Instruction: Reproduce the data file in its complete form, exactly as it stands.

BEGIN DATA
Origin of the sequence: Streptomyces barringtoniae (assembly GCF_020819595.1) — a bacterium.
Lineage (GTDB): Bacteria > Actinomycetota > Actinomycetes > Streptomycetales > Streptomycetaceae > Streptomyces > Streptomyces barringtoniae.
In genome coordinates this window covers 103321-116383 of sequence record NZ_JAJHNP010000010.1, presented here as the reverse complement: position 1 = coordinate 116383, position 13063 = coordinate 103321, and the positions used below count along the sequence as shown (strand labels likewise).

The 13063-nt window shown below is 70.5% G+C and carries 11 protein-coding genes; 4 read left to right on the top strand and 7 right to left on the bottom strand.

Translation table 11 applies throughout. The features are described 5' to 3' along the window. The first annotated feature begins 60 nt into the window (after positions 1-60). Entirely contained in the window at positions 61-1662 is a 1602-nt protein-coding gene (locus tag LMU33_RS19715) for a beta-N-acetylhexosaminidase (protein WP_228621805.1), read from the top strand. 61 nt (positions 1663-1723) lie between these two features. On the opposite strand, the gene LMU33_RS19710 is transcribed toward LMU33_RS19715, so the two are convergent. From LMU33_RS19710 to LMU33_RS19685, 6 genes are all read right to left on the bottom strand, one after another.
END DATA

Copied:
Origin of the sequence: Streptomyces barringtoniae (assembly GCF_020819595.1) — a bacterium.
Lineage (GTDB): Bacteria > Actinomycetota > Actinomycetes > Streptomycetales > Streptomycetaceae > Streptomyces > Streptomyces barringtoniae.
In genome coordinates this window covers 103321-116383 of sequence record NZ_JAJHNP010000010.1, presented here as the reverse complement: position 1 = coordinate 116383, position 13063 = coordinate 103321, and the positions used below count along the sequence as shown (strand labels likewise).

The 13063-nt window shown below is 70.5% G+C and carries 11 protein-coding genes; 4 read left to right on the top strand and 7 right to left on the bottom strand.

Translation table 11 applies throughout. The features are described 5' to 3' along the window. The first annotated feature begins 60 nt into the window (after positions 1-60). Entirely contained in the window at positions 61-1662 is a 1602-nt protein-coding gene (locus tag LMU33_RS19715) for a beta-N-acetylhexosaminidase (protein WP_228621805.1), read from the top strand. 61 nt (positions 1663-1723) lie between these two features. On the opposite strand, the gene LMU33_RS19710 is transcribed toward LMU33_RS19715, so the two are convergent. From LMU33_RS19710 to LMU33_RS19685, 6 genes are all read right to left on the bottom strand, one after another.